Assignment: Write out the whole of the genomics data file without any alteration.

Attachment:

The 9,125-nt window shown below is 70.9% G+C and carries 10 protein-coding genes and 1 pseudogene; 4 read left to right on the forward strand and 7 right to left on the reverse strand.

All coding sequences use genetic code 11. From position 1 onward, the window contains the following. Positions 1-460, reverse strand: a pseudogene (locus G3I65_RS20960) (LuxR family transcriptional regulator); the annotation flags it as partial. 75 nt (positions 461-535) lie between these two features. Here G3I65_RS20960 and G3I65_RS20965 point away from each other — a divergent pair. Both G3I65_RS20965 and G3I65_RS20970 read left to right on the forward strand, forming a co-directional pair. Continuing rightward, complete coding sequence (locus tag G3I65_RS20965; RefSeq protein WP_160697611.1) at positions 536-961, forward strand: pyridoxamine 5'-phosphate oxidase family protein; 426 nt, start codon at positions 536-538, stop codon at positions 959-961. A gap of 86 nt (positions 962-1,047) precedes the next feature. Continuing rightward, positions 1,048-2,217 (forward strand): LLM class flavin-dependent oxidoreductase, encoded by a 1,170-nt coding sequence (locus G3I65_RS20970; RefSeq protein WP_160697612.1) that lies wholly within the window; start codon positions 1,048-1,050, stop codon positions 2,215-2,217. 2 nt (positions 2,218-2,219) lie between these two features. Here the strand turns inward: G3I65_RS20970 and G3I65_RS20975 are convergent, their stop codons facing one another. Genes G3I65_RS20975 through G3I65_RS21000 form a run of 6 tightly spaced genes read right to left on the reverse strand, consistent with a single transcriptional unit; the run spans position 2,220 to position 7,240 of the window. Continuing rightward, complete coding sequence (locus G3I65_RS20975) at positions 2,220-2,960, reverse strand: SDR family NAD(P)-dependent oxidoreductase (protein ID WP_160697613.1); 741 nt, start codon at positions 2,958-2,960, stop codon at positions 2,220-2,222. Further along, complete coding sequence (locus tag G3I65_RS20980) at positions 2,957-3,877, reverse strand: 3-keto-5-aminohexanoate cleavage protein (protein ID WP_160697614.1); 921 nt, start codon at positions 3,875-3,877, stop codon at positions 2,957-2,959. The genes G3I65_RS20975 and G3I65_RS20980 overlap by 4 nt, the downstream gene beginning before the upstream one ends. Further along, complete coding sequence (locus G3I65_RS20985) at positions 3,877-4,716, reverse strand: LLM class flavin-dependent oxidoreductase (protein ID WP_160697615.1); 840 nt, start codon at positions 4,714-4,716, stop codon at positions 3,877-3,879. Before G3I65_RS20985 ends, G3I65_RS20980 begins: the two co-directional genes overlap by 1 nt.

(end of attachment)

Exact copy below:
The 9,125-nt window shown below is 70.9% G+C and carries 10 protein-coding genes and 1 pseudogene; 4 read left to right on the forward strand and 7 right to left on the reverse strand.

All coding sequences use genetic code 11. From position 1 onward, the window contains the following. Positions 1-460, reverse strand: a pseudogene (locus G3I65_RS20960) (LuxR family transcriptional regulator); the annotation flags it as partial. 75 nt (positions 461-535) lie between these two features. Here G3I65_RS20960 and G3I65_RS20965 point away from each other — a divergent pair. Both G3I65_RS20965 and G3I65_RS20970 read left to right on the forward strand, forming a co-directional pair. Continuing rightward, complete coding sequence (locus tag G3I65_RS20965; RefSeq protein WP_160697611.1) at positions 536-961, forward strand: pyridoxamine 5'-phosphate oxidase family protein; 426 nt, start codon at positions 536-538, stop codon at positions 959-961. A gap of 86 nt (positions 962-1,047) precedes the next feature. Continuing rightward, positions 1,048-2,217 (forward strand): LLM class flavin-dependent oxidoreductase, encoded by a 1,170-nt coding sequence (locus G3I65_RS20970; RefSeq protein WP_160697612.1) that lies wholly within the window; start codon positions 1,048-1,050, stop codon positions 2,215-2,217. 2 nt (positions 2,218-2,219) lie between these two features. Here the strand turns inward: G3I65_RS20970 and G3I65_RS20975 are convergent, their stop codons facing one another. Genes G3I65_RS20975 through G3I65_RS21000 form a run of 6 tightly spaced genes read right to left on the reverse strand, consistent with a single transcriptional unit; the run spans position 2,220 to position 7,240 of the window. Continuing rightward, complete coding sequence (locus G3I65_RS20975) at positions 2,220-2,960, reverse strand: SDR family NAD(P)-dependent oxidoreductase (protein ID WP_160697613.1); 741 nt, start codon at positions 2,958-2,960, stop codon at positions 2,220-2,222. Further along, complete coding sequence (locus tag G3I65_RS20980) at positions 2,957-3,877, reverse strand: 3-keto-5-aminohexanoate cleavage protein (protein ID WP_160697614.1); 921 nt, start codon at positions 3,875-3,877, stop codon at positions 2,957-2,959. The genes G3I65_RS20975 and G3I65_RS20980 overlap by 4 nt, the downstream gene beginning before the upstream one ends. Further along, complete coding sequence (locus G3I65_RS20985) at positions 3,877-4,716, reverse strand: LLM class flavin-dependent oxidoreductase (protein ID WP_160697615.1); 840 nt, start codon at positions 4,714-4,716, stop codon at positions 3,877-3,879. Before G3I65_RS20985 ends, G3I65_RS20980 begins: the two co-directional genes overlap by 1 nt.